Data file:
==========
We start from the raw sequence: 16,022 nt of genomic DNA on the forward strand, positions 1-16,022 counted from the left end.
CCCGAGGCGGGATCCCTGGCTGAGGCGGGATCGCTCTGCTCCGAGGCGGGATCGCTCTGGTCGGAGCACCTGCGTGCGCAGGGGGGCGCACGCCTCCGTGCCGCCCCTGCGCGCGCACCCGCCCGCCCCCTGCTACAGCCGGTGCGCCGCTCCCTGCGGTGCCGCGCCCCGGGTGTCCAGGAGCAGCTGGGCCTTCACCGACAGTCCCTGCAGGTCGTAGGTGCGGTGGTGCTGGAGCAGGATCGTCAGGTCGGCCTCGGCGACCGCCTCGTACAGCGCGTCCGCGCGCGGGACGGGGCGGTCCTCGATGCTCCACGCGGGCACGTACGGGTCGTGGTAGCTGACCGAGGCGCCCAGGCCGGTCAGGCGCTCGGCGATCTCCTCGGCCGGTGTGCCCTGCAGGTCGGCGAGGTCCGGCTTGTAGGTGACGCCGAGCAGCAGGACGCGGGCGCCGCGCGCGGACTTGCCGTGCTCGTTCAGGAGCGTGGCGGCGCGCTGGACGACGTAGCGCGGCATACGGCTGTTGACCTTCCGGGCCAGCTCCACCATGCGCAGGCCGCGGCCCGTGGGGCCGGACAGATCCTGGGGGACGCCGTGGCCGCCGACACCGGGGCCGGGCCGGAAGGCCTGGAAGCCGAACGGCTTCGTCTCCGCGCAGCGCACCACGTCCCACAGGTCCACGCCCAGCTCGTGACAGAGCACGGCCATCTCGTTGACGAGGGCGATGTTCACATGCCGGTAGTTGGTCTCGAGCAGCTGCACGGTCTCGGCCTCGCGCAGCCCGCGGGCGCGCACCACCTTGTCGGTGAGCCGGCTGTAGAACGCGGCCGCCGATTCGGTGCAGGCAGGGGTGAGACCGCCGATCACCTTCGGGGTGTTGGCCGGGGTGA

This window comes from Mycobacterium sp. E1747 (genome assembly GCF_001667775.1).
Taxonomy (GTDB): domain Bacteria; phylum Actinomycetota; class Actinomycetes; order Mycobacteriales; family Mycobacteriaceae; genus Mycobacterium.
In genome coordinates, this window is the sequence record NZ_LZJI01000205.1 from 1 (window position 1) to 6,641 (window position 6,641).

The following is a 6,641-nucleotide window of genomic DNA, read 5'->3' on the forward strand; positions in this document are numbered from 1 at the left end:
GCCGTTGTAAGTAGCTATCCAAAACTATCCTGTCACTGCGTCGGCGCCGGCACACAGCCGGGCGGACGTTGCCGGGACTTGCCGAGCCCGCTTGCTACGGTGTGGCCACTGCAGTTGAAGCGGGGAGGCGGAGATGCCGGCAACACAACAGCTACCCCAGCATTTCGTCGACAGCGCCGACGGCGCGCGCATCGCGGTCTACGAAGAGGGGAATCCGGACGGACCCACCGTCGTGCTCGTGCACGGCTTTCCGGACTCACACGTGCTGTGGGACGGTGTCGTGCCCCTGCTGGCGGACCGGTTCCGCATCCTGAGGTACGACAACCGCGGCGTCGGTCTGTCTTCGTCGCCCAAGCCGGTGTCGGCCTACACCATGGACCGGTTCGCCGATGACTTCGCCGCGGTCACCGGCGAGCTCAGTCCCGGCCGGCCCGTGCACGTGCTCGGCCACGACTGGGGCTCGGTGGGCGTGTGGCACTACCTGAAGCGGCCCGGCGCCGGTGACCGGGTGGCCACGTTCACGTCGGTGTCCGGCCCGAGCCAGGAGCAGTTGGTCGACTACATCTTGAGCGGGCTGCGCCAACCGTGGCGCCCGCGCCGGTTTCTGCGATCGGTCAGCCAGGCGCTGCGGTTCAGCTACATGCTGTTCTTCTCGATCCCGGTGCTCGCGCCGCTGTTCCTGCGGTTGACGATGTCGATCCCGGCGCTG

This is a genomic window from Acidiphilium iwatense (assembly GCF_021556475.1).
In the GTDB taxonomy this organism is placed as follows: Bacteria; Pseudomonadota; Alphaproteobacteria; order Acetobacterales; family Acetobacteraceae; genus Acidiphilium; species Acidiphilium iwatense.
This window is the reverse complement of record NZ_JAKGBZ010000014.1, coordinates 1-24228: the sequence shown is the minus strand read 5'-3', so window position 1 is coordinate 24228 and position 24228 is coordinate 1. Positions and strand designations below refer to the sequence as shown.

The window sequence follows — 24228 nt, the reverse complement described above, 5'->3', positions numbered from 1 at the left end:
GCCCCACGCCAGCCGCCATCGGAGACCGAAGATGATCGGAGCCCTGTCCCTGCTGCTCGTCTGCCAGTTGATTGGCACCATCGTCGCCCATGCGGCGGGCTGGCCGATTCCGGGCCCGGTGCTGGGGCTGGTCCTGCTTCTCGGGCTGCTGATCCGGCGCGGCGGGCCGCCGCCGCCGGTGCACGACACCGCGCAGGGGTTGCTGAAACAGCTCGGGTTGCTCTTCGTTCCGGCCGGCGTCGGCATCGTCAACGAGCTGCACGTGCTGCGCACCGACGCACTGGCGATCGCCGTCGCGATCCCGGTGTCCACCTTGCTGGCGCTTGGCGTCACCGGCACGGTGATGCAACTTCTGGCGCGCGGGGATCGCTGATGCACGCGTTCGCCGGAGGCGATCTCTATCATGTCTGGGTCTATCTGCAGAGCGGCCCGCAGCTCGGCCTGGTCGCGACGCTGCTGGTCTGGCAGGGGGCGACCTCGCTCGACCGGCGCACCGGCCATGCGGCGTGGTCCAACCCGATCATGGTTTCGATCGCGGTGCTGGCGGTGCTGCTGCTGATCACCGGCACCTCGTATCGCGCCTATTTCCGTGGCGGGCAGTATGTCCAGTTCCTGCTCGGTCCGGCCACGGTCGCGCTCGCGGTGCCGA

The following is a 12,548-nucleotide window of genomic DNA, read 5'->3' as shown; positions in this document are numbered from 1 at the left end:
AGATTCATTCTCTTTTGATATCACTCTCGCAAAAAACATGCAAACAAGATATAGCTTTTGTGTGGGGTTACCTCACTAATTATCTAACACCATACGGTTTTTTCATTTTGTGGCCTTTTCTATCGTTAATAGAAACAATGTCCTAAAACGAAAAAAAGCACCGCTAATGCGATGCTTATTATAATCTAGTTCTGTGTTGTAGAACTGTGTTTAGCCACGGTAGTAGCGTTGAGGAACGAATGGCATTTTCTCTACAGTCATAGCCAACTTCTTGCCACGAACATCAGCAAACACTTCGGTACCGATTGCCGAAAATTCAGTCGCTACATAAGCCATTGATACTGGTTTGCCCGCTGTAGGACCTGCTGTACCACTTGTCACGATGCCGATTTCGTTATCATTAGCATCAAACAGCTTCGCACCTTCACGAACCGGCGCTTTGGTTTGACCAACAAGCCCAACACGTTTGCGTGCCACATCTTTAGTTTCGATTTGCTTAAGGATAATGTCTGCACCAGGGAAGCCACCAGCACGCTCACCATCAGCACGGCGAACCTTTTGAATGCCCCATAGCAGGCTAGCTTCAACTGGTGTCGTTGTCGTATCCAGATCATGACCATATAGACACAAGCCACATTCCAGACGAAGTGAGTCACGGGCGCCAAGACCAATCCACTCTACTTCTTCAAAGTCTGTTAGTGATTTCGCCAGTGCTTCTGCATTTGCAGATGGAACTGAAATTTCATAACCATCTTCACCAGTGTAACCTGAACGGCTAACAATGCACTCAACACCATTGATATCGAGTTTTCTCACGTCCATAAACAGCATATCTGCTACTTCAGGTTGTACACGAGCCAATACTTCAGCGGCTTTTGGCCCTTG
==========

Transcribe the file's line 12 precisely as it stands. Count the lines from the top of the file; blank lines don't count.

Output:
GCCCCACGCCAGCCGCCATCGGAGACCGAAGATGATCGGAGCCCTGTCCCTGCTGCTCGTCTGCCAGTTGATTGGCACCATCGTCGCCCATGCGGCGGGCTGGCCGATTCCGGGCCCGGTGCTGGGGCTGGTCCTGCTTCTCGGGCTGCTGATCCGGCGCGGCGGGCCGCCGCCGCCGGTGCACGACACCGCGCAGGGGTTGCTGAAACAGCTCGGGTTGCTCTTCGTTCCGGCCGGCGTCGGCATCGTCAACGAGCTGCACGTGCTGCGCACCGACGCACTGGCGATCGCCGTCGCGATCCCGGTGTCCACCTTGCTGGCGCTTGGCGTCACCGGCACGGTGATGCAACTTCTGGCGCGCGGGGATCGCTGATGCACGCGTTCGCCGGAGGCGATCTCTATCATGTCTGGGTCTATCTGCAGAGCGGCCCGCAGCTCGGCCTGGTCGCGACGCTGCTGGTCTGGCAGGGGGCGACCTCGCTCGACCGGCGCACCGGCCATGCGGCGTGGTCCAACCCGATCATGGTTTCGATCGCGGTGCTGGCGGTGCTGCTGCTGATCACCGGCACCTCGTATCGCGCCTATTTCCGTGGCGGGCAGTATGTCCAGTTCCTGCTCGGTCCGGCCACGGTCGCGCTCGCGGTGCCGA